Allstate has suffered as the economy has tanked, spurring more consumers to
shop for cheaper policies. Its number of auto policies has declined for six
straight quarters, while those of Maryland-based Geico, Ohio-based
Progressive Corp. and even State Farm, which pursues the same agent-led
sales model as Allstate, have risen.

In Illinois, Allstate's auto-liability insurance revenue fell last year for
the first time this decade, dropping 3.6% to $338 million, according to
data filed with the Illinois Department of Insurance. Geico's, by contrast,
rose by 15%, and State Farm's increased 2%.

"We cannot make just incremental progress, we need dramatic change," wrote
Joe Richardson, Allstate's senior vice-president for sales and customer
service, in an August note to agents. "Regardless of how we measure it, our
customer loyalty is below average."

Allstate is betting improved customer service, and better integration of
its Web site and call-center operations with its agents, will lure more
customers despite its higher prices. Its refusal to match rivals' past rate
cuts has made its auto insurance business the most profitable of the four
biggest players in the business.

But some analysts believe Allstate will find it tough to reverse its
marketshare slide in auto, by far its biggest business, accounting for
nearly 60% of revenue last year.

Sales of auto insurance online or over the phone accounted for 24% of total
sales in 2007 vs. 17% a decade earlier, New York-based Goldman Sachs Group
Inc. analyst Christopher Neczypor noted in a Sept. 11 report. "Captive
agents appear to be at the biggest disadvantage. Allstate is thus losing
share in personal auto, a trend that may accelerate as consumer shopping
remains elevated," he wrote.

He slapped a "sell" rating on Allstate stock, which has more than doubled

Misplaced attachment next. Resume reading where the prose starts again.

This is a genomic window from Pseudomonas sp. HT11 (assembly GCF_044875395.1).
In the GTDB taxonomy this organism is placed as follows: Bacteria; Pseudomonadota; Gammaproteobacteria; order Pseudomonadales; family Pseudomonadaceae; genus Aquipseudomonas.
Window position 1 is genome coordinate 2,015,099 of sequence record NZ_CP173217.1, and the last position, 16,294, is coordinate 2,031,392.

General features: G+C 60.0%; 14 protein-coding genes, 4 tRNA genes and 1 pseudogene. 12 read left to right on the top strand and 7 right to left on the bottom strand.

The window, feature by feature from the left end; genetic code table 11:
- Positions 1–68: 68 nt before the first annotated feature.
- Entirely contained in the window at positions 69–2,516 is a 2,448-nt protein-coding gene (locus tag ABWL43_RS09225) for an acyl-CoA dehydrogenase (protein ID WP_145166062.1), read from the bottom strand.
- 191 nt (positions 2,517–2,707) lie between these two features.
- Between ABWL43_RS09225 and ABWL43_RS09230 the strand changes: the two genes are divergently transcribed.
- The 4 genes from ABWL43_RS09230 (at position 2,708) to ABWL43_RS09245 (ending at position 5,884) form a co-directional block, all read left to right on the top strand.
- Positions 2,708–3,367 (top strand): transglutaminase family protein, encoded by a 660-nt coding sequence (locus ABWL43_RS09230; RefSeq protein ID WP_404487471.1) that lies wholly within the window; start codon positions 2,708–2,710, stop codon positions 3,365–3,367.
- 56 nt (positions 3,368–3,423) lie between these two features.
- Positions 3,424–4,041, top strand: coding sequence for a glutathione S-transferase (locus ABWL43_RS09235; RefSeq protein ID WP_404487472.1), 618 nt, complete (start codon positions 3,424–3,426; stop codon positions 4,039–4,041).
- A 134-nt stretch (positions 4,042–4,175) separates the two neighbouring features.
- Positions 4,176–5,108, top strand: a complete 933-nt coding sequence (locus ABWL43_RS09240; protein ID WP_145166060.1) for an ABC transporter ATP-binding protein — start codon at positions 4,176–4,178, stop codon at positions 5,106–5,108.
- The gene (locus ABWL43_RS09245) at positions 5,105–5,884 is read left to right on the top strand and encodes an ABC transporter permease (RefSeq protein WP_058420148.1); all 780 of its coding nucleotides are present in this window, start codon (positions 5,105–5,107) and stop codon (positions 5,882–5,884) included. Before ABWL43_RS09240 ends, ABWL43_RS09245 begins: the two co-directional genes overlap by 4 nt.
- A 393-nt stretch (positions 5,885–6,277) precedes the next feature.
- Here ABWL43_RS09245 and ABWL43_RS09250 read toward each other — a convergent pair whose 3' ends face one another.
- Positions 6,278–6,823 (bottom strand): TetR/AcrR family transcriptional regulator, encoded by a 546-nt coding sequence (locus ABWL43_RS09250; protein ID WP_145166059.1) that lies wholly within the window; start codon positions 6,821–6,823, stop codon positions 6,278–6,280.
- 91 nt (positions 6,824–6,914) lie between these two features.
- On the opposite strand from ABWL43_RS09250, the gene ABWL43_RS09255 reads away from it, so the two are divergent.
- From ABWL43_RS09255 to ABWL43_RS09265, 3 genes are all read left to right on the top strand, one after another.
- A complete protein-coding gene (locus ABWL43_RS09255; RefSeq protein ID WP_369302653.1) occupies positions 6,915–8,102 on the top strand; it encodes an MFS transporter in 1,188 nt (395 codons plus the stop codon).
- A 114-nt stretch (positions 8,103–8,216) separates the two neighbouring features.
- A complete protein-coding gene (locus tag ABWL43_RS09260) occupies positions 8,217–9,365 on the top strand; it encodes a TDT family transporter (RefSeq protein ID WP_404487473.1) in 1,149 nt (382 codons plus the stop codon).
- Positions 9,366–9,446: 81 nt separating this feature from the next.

since March — it closed at $29.23 on Friday — on improved investment


©2009 by Crain Communications Inc.

Wednesday, October 7, 2009

Drivers beware: Latest insurance scam could cost you

Mitch Lipka
Oct 7th 2009 at 5:45PM

Crooks really don't know any bounds to how low they can go. Video aired on Good Morning America showing members of an insurance fraud ring setting up motorists -- mainly women -- for collisions is a demonstration of the depths they are willing to plumb.

The crooks stage accidents that make the victim look to be at fault and then, working with doctors who write up bogus medical reports, they go on to collect big insurance payouts. Video footage of the scammers in action shows just how devious the criminals are and how reckless they are with other people's lives. What's scarier, according to the report, is this type of crime appears to be on the increase.

In one incident caught on tape, a white SUV idles in front of a driveway to a parking lot on a busy street. As a woman in an oncoming vehicle looks to make a left turn into the lot from the other side of the road, the idling motorist waves that it's OK to turn. But when the woman starts to turn, the once idling SUV pulls forward, forcing her to stop halfway into the opposing traffic lanes. By then, the SUV driver had already signaled with his brake lights to an accomplice in another car that it was time. The accomplice then barrels down the road and rams the woman's car. The SUV that started the whole incident, drives away.

That scenario -- with the same white SUV playing the same role -- was also captured by security cameras on another occasion. None of the crooks in those Los Angeles crashes were arrested, according to the report.

USAA, an insurance company that caters to military members and their families, also demonstrated some less complex accidents that are not accidents at all, but rather insurance fraud set-ups. In one such scam, the crook drives in front of the victim and suddenly hits the brakes, causing the victim to rear-end them. In each case, the target -- typically women driving alone -- appears to be the cause of the accident.

Fraudulent and "abusive" insurance claims lead to between $4.8 billion and $6.8 billion in added payouts each year, according to the Insurance Research Council. An estimated one in 10 claims is fraudulent, according to insurance industry research.

The National Insurance Crime Bureau, which also works for the insurance industry, has an anti-fraud toll-free hotline (800-835-6422) for anyone with information about an insurance fraud that has taken place. Some callers could be eligible for rewards.